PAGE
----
At noon on Thursday, Feb. 14, Canfield senior Tom Kaleel laid pen to paper and signed his letter of intent to continue his football career at John Carroll University this fall. Kaleel will be attending on a partial academic scholarship.
Kallel said he started his football career eight years ago.
"I started when I was in fifth grade playing for the Canfield Little Cardinals," he said.
Photos by J.T. Whitehouse, Town Crier
Canfield head football coach Mike Pavlansky congratulates senior Tom Kaleel after he signed his letter of intent to continue his football career at John Carroll University this fall. Joining Kaleel are his parents Bobbi and Terry Kaleel.
When he reached seventh grade he joined the middle school football team and continued through his high school years.
"He wants to play football," said head coach Mike Pavlansky at the signing. "He played four positions for us this past season. He was willing to help anywhere he could."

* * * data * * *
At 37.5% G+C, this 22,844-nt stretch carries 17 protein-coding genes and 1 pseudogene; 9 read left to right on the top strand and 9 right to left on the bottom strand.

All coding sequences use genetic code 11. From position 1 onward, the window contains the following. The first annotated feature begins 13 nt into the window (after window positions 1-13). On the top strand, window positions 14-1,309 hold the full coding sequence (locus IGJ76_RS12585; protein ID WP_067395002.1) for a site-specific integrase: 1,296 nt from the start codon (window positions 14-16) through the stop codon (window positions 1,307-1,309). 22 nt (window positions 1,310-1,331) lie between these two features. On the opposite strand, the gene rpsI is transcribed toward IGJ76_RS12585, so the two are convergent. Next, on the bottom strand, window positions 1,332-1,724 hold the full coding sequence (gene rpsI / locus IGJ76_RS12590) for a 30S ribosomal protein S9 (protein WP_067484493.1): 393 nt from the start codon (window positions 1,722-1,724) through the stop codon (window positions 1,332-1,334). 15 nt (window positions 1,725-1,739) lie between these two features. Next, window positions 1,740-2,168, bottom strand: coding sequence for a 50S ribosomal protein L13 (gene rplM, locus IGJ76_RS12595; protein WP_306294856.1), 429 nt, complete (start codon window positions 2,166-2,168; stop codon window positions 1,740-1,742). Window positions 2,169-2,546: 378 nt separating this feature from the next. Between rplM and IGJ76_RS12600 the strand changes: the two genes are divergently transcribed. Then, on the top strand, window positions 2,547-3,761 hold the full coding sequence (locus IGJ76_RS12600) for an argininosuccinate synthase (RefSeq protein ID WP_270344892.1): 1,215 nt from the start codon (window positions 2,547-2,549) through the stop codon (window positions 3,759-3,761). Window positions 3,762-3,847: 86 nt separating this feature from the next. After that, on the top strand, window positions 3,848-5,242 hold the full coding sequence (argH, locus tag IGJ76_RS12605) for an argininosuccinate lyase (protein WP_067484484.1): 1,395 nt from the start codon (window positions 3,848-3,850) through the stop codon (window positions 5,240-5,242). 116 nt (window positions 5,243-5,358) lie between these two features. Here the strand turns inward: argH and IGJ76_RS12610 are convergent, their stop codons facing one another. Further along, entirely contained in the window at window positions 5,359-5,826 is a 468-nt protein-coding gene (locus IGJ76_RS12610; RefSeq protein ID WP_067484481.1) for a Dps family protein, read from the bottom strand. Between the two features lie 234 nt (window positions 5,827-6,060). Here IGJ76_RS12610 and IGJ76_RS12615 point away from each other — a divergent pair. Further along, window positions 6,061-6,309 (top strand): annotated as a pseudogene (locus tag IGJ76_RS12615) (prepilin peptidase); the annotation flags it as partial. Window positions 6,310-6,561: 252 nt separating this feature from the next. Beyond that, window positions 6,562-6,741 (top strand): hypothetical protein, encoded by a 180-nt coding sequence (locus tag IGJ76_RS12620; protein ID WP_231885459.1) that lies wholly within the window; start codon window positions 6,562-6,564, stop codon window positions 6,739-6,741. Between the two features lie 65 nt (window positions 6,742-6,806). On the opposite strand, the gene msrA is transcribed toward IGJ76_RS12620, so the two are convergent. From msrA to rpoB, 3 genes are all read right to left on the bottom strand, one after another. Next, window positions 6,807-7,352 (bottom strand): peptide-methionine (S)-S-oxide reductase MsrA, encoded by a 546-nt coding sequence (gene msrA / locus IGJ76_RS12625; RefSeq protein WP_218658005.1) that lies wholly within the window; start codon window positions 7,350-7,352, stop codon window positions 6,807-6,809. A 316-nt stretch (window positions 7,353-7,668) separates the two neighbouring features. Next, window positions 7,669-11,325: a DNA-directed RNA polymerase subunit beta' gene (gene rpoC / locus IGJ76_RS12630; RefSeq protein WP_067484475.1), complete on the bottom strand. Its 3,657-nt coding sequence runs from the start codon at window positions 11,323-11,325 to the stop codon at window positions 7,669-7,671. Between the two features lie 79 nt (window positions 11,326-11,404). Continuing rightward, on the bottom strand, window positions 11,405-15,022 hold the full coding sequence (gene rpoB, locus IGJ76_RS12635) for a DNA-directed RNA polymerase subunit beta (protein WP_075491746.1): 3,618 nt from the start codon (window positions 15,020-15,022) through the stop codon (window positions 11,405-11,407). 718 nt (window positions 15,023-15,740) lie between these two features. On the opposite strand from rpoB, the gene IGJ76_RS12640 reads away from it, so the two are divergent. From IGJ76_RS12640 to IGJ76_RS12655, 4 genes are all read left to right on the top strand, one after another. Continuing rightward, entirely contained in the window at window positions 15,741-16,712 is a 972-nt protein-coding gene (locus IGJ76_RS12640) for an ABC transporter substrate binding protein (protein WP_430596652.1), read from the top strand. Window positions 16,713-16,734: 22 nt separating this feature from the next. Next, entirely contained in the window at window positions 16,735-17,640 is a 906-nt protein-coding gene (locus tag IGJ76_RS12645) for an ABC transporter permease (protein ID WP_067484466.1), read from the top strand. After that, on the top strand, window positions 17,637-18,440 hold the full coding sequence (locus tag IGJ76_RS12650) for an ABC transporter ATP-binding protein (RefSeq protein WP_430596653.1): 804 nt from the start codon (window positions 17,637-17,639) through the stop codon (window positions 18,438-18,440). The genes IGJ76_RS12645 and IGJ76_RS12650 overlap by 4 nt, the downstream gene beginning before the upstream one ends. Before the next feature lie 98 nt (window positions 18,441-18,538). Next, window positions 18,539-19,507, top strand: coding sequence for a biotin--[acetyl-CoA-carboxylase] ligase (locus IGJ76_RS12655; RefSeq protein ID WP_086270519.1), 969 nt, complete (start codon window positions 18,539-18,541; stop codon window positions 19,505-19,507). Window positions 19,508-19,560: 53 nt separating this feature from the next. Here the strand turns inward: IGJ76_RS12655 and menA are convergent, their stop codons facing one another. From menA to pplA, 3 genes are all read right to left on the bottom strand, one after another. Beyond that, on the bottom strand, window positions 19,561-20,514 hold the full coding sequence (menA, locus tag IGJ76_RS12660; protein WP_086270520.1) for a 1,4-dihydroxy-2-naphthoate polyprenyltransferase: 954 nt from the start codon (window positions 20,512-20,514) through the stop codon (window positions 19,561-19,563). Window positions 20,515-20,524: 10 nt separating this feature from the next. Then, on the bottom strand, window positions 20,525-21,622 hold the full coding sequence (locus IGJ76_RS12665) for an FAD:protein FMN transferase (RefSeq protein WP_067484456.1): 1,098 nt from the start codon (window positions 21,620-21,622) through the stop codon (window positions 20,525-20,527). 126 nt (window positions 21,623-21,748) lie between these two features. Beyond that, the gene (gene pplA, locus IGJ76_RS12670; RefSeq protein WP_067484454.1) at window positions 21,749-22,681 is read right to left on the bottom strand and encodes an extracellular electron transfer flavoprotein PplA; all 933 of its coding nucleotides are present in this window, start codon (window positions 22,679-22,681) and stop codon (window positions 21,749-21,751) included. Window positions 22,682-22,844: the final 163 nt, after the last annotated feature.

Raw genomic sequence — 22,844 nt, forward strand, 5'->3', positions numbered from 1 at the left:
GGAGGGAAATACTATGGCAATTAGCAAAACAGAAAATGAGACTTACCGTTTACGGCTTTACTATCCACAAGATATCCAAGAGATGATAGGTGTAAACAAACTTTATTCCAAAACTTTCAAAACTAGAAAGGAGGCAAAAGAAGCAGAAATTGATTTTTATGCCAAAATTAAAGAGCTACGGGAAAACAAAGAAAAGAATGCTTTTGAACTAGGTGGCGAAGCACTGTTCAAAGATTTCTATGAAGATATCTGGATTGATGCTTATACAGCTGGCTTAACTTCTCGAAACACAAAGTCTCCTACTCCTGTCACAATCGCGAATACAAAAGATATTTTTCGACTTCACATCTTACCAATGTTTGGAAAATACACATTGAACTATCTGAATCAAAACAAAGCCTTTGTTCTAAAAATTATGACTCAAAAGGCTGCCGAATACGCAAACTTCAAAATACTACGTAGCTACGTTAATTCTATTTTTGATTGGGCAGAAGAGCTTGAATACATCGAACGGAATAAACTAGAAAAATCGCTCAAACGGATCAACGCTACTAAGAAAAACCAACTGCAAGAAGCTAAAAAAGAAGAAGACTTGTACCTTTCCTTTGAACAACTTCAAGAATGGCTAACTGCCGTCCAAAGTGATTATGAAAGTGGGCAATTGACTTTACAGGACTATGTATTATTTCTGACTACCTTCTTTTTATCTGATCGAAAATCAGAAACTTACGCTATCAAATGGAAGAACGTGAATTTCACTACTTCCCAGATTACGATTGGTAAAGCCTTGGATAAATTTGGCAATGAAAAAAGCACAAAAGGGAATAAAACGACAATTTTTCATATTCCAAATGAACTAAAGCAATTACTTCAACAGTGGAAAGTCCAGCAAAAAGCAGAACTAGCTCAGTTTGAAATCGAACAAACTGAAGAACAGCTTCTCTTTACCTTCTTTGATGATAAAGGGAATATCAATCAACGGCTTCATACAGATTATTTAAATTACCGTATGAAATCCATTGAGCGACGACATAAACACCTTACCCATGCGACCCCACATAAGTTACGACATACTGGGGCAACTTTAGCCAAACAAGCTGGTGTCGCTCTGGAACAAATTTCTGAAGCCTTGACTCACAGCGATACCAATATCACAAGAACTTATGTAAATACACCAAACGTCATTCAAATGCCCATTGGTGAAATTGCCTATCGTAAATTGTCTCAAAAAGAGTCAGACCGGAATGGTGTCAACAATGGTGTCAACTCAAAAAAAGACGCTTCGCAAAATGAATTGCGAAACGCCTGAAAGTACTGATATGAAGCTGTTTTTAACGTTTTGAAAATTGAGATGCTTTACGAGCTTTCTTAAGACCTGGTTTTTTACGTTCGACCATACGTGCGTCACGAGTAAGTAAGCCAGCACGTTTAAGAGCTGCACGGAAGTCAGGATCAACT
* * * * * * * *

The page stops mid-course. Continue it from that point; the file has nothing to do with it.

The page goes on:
Kaleel normally played tight end and defensive end, but after a sprained ankle, he took on the roles of tackle and full back.
At John Carroll University, he will be playing for the Blue Streaks, which fields a freshman, JV and varsity squad. Kallel said he plans on moving up the ladder as fast as he can.
"I'll start out on the freshman team, but if I work hard, maybe I can play on Sundays," he said.
The freshman teams at John Carroll plays on Mondays, the JV on Sunday and the varsity on Saturday.
"It will be a big change from playing on Friday nights," Kaleel said.
He will be heading to John Carroll on Aug. 17 to begin practice.
Since John Carroll is a Div. III school, it doesn't offer athletic scholarships. Kaleel will be attending on a partial academic scholarship. He said the plan is to major in business.
"I'll be taking over my dad's business someday," Kaleel said about his choice of majors.
His father Terry Kaleel said Kaleel Brothers, a local food distributor, is a family business. He said his father, also named Tom, passed the business to him and he hopes to do the same with his son.
"It's a family business and we want to keep it in the family, Terry said.